Thin Man - Thin Men are about as formidable as Sectoids (i.e. not very), but they’re far more mobile due to their ability to leap over large walls or on top of buildings. They’re also poisonous and can use that to their advantage by spitting venom at soldiers or leaving a noxious cloud behind when they’re killed. A Thin Man’s poison doesn’t do much damage, and it only lasts a few turns, but it can add up so try to stay away from those green clouds.
Muton - When you first encounter Mutons, you know things are getting serious. These green jumpsuit-wearing aliens are essentially the enemy equivalent of a typical XCOM soldier. They’re formidable, come equipped with Plasma Rifles, are a lot more accurate than most of the other aliens you’ll have encountered up to this point, can use their Blood Call ability to boost their allies’ offensive capabilities, and have alien grenades that they aren’t afraid to use. Mutons are Enemy Unknown’s first real test, but things will only get tougher from here.
Chryssalid - I mentioned Chryssalids in the beginners guide but the warning bears repeating: do NOT let them get close. Chryssalids are primarily deployed at Terror Sites and will often go straight for any civilians they find. When a Chryssalid kills a human (including your own soldiers), which is very easy because their razor-sharp claws to a lot of damage, they also implant a sort of egg into them. This will create a sort of zombie - which is also a rather durable and hard-hitting enemy - that will shuffle around for a few turns before bursting open as a new Chryssalid jumps out. Yes, they reproduce. They’re incredibly fast, do lots of damage, and create more of themselves by killing things. Never, ever, ever, ever let them get in close to your soldiers.
Cyberdisc + Drones - The Cyberdisc is basically the aliens’ equivalent of a light tank. It’s rather mobile in its disc form, and a horribly intimidating death machine when it changes into its combat form. It can lob grenades, fire off some really heavy hitting plasma weaponry, and is usually flanked by two drones that can also deal a bit of damage with some small lasers and repair damage that the Cyberdisc has suffered. While it might be tempting to take out the drones first so they can’t fix anything, the Cyberdisc is a far bigger threat that can usually be dealt with in one turn provided enough soldiers are close by and can perform actions when it appears. Another benefit is that the Cyberdisc is too big to use cover, although it does still benefit from elevation bonuses. Also, try to keep clear when you take a Cyberdisc down as they explode afterwards.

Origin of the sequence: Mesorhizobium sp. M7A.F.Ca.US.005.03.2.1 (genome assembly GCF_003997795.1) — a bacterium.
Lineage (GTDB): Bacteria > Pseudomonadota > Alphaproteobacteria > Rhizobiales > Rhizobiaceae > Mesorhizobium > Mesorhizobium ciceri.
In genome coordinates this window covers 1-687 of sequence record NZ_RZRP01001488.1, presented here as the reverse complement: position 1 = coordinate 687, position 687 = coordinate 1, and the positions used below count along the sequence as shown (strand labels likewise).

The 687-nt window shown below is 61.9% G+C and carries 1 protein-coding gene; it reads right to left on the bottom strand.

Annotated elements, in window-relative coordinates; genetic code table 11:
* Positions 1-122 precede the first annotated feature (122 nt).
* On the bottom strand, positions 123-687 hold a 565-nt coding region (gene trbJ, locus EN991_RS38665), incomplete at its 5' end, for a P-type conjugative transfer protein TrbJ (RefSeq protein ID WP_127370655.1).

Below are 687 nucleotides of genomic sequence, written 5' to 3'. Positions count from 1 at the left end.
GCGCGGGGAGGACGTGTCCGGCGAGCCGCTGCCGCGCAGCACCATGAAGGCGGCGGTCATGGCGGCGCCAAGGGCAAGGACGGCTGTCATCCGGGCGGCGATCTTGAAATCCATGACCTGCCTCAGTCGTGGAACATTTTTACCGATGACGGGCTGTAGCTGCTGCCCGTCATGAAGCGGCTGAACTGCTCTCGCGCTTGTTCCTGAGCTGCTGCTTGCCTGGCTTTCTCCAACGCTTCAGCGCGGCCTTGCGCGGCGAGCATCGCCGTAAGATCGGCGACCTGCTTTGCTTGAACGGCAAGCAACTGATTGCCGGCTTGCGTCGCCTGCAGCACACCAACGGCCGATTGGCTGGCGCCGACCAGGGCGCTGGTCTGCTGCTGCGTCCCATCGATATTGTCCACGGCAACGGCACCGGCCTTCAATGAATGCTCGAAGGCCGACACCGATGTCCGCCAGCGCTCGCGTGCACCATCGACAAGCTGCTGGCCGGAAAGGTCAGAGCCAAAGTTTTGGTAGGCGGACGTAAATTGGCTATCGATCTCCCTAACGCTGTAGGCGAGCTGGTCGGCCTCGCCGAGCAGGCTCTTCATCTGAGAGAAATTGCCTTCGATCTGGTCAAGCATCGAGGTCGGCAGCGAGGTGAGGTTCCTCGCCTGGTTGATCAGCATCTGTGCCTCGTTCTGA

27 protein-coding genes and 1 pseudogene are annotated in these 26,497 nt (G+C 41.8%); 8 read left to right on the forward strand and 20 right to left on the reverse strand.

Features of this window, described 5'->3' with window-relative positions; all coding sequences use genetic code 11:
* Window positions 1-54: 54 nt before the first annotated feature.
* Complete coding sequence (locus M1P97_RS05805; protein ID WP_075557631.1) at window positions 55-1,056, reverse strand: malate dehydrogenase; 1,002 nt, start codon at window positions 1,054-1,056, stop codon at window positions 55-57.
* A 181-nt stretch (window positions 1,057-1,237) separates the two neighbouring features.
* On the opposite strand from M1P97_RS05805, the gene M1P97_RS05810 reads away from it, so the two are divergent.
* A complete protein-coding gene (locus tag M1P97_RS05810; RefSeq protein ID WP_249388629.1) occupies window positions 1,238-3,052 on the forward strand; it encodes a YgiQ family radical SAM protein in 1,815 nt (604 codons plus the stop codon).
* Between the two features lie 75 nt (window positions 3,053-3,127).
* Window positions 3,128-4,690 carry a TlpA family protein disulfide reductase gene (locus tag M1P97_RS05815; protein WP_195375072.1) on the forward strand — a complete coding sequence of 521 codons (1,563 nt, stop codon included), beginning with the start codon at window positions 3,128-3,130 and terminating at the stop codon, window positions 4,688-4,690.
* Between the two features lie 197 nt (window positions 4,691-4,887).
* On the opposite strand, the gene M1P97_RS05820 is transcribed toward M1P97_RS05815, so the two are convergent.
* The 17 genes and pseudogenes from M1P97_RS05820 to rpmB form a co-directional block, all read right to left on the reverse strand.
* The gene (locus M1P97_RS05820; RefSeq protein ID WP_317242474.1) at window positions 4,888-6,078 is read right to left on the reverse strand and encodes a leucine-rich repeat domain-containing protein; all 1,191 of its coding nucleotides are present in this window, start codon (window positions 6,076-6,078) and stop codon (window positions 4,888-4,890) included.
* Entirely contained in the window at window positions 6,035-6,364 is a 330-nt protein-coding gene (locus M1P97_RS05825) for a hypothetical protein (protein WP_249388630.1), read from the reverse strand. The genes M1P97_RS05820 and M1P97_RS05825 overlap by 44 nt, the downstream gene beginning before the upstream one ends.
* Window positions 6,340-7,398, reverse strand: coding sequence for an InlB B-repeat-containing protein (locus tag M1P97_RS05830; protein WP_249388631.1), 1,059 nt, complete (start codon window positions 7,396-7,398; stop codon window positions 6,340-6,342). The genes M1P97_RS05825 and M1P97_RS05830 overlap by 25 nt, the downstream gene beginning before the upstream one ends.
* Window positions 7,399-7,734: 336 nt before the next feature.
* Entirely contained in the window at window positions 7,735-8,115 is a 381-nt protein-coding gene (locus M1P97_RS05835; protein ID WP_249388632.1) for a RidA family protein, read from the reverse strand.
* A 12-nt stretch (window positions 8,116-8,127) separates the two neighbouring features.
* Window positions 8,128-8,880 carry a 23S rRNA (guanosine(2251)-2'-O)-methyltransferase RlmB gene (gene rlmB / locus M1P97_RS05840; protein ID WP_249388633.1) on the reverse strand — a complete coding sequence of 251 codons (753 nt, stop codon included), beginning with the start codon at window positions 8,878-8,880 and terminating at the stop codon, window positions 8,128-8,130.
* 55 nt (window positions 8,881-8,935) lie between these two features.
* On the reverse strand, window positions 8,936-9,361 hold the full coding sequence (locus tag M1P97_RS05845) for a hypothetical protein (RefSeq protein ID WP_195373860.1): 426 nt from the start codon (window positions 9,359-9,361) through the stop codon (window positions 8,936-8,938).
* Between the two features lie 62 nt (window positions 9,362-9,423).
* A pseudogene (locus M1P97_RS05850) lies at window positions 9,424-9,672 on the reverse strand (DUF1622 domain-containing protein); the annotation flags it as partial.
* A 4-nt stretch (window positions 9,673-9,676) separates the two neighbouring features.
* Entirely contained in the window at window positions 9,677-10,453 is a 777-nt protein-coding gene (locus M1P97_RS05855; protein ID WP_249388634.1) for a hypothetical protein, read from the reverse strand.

Berserker - Berserkers are a very intimidating breed of Muton which usually appear with two regular Mutons in tow. They don’t bother with fancy weapons, but rather bum rush anything they don’t like and try to rip it limb-from-limb. Much like Chryssalids they make up for their lack of ranged attacks by being more mobile, although Berserkers aren’t quite as speedy. The flipside is that they take a free movement action towards their attacker whenever they take damage. That, and they can Intimidate nearby soldiers, causing them to panic and lose a turn. This can be advantageous, however, as it’s possible to corral a Berserker over the course of a turn by taking pot shots at it with several soldiers while drawing it into range of the bigger guns.